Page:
contact

Kolbrún Sveinsdóttir

Project Manager

kolbrun.sveinsdottir@matis.is

Injection and brining of tilapia fillets

The aim of the project was to investigate the effect of spraying and pickling on the utilization, shelf life and properties of tilapia fillets. Three product categories were produced: chilled products, frozen products (with insignificant changes in salt content) and lightly salted, frozen products. During the processing of chilled products, red fillets were injected with a weak brine (1% salt) containing a reduced cod base (2% brine protein). Lightly salted fillets were initially sprayed with 4% brine, then pickled overnight. Part of the fillet was frozen after pickling but a similar amount was injected with the protein solution after pickling. Utilization increased during spraying and pickling, there was a significant difference in weight changes in frozen fillets and lightly salted fillets due to differences in the salt content of these two product categories. The waterproofness of fillets was poorer after freezing than after storage in the refrigerator. The shelf life of products was short and possible reasons for this are discussed in the report. Microbial growth and degradation processes were largely independent of injection and brine.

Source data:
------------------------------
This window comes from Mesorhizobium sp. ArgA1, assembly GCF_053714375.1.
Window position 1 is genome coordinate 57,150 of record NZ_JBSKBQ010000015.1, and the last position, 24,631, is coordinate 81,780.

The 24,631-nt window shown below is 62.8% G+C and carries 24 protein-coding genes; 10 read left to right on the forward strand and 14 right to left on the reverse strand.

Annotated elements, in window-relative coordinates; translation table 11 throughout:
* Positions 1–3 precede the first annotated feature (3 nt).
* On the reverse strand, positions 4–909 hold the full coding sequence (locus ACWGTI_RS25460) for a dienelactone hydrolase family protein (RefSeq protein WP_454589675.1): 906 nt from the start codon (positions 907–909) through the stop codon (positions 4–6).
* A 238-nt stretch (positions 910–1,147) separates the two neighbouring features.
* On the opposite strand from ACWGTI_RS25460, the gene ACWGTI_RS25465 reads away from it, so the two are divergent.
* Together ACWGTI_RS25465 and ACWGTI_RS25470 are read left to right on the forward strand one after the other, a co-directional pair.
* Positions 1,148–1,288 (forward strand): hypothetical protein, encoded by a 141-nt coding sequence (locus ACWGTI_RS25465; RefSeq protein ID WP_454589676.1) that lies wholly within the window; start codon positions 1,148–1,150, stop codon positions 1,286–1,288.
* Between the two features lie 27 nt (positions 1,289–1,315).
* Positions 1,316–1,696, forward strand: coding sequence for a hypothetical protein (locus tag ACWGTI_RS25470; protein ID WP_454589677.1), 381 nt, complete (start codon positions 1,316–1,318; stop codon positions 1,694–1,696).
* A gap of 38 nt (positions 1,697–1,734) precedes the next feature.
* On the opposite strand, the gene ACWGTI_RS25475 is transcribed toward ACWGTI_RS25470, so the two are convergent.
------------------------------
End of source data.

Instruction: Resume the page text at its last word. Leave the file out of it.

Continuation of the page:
The objective of the project was to study effect of injection and brining on the yield, storage life and characteristics of tilapia fillets. Three different product groups were produced: chilled. Frozen (with small salt changes) and lightly salted products. During processing of chilled products fillets with skin were injected with brine containing minced cod (2%) protein in brine. Lightly brined fillets were initially injected with 4% brine and then brined overnight. A part of the fillets was frozen after brining but similar part was injected with protein solution after brining. The yield increased with injection and brining, distinct difference was in the weight changes of frozen and lightly salted fillets because of the difference of the salt content of these two product groups. Water holding capacity of the frozen fillets was lower than for chilled fillets and the storage life was very short. Microbial growth was mostly not depending on the injection and brining.